Data Is Plural

... is a weekly newsletter of useful/curious datasets.

2015.11.18 edition

The international flow of weapons, politicians on Instagram, exonerations in America, insecure health data, and British booze.

Follow the F-17s. The Arms Transfer Database tracks the international flow of major weapons — artillery, missiles, military aircraft, tanks, and the like. Maintained by the Stockholm International Peace Research Institute (SIPRI), the database contains documented sales since 1950 and is updated annually. SIPRI provides a download tool, which outputs rich-text files, but it’s also possible to download the data as CSV. [h/t Martín González]

#campaign. The 2016 presidential hopefuls have been tweeting, ‘gramming, and ‘booking like a pack of millennials. Fusion collected nearly 70,000 images from the candidates’ social media accounts, then pumped the pictures through an automated tagging system. Now you can search for guns, money, beer and more — or download the raw data for your own analysis.

America’s exonerees. The National Registry of Exonerations contains “every known exoneration in the United States since 1989—cases in which a person was wrongly convicted of a crime and later cleared of all the charges based on new evidence of innocence.” For each of the 1,702 cases, the registry includes details about the exoneree, the crime, and the factors — such as new DNA evidence — that contributed to the exoneration. [h/t agate]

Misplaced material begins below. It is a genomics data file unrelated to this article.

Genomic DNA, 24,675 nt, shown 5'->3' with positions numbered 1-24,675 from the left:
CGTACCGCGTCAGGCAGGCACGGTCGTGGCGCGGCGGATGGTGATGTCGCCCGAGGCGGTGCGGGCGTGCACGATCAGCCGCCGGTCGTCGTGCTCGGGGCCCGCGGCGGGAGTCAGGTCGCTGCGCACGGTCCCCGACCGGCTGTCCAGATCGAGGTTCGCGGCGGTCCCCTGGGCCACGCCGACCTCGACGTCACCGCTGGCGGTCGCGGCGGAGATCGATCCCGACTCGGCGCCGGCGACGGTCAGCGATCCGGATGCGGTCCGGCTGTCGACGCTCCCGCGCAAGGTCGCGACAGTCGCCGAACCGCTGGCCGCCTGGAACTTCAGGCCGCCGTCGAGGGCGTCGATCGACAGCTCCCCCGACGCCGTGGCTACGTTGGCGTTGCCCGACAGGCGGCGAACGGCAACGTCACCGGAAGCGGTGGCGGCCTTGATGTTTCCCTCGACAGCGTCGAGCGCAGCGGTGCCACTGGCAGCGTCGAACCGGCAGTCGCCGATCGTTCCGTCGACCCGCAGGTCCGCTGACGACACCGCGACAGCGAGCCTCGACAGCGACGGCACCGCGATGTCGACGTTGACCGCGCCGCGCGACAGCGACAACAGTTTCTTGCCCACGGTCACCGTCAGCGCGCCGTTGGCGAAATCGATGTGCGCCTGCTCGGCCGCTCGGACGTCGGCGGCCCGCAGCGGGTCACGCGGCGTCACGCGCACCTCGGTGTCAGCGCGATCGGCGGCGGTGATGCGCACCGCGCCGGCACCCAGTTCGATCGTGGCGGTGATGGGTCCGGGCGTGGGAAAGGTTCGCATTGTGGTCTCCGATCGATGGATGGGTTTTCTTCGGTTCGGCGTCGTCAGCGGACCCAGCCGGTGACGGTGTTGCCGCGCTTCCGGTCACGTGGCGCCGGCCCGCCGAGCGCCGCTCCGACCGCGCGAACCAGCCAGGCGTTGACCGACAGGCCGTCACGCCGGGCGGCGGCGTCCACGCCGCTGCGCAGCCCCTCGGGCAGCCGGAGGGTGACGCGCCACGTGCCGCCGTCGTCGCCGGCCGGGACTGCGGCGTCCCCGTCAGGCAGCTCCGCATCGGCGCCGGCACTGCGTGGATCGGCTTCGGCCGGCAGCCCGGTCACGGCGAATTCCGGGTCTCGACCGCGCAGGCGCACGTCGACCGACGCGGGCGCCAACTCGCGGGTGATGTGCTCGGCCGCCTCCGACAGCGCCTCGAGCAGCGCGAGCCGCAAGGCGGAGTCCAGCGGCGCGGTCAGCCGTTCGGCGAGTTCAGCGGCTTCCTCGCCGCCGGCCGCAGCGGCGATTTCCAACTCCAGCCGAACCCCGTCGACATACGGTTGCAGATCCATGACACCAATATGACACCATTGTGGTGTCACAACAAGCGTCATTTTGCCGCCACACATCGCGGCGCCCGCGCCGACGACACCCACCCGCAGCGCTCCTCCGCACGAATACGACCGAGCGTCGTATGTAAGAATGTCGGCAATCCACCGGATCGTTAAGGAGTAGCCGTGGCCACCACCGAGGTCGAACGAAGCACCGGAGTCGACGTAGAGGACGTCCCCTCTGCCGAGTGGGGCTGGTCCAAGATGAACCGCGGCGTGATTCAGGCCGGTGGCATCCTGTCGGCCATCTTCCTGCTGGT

Health data, unprotected. Under the HITECH Act of 2009, companies must notify the government of any data breach involving the HIPAA-protected health data of 500 or more people. Summaries of those reports are available at the Department of Health and Human Services’s Breach Portal, which currently contains more than 1,300 incidents. Related: In April, JAMA published an analysis of the breaches. Also related: Forty years of legislative acronyms. [h/t Virginia Hughes]

Britain’s booze. What contains 34,052 bottles and is worth an estimated £3 million? The United Kingdom’s official wine cellar, which provides libations for the government’s guests and hosts — and a dram of data for the public. Between April 2014 and March 2015, the cellar’s clients consumed more than 5,500 bottles of wine and liquor. Among them: 205 bottles of Champagne, 51-and-a-half bottles of gin, and one bottle Château Pichon-Longueville Comtesse de Lalande 1986. [h/t Nadja Popovich]